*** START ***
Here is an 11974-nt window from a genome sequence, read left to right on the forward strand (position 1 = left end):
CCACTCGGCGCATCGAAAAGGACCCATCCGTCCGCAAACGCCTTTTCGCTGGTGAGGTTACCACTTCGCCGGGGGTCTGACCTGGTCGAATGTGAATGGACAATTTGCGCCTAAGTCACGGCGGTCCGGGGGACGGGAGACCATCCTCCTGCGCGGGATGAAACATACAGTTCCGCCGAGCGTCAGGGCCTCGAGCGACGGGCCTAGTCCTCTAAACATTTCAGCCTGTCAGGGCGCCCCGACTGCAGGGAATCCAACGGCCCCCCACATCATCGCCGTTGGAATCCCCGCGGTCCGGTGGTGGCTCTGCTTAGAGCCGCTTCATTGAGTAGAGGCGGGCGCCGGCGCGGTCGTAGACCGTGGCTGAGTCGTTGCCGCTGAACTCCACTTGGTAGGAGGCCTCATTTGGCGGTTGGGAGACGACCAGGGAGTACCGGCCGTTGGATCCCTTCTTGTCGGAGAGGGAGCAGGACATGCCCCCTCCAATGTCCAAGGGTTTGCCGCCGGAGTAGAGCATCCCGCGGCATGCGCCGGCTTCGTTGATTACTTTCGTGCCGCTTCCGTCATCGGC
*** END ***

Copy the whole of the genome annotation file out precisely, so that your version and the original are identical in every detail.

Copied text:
Here is an 11974-nt window from a genome sequence, read left to right on the forward strand (position 1 = left end):
CCACTCGGCGCATCGAAAAGGACCCATCCGTCCGCAAACGCCTTTTCGCTGGTGAGGTTACCACTTCGCCGGGGGTCTGACCTGGTCGAATGTGAATGGACAATTTGCGCCTAAGTCACGGCGGTCCGGGGGACGGGAGACCATCCTCCTGCGCGGGATGAAACATACAGTTCCGCCGAGCGTCAGGGCCTCGAGCGACGGGCCTAGTCCTCTAAACATTTCAGCCTGTCAGGGCGCCCCGACTGCAGGGAATCCAACGGCCCCCCACATCATCGCCGTTGGAATCCCCGCGGTCCGGTGGTGGCTCTGCTTAGAGCCGCTTCATTGAGTAGAGGCGGGCGCCGGCGCGGTCGTAGACCGTGGCTGAGTCGTTGCCGCTGAACTCCACTTGGTAGGAGGCCTCATTTGGCGGTTGGGAGACGACCAGGGAGTACCGGCCGTTGGATCCCTTCTTGTCGGAGAGGGAGCAGGACATGCCCCCTCCAATGTCCAAGGGTTTGCCGCCGGAGTAGAGCATCCCGCGGCATGCGCCGGCTTCGTTGATTACTTTCGTGCCGCTTCCGTCATCGGC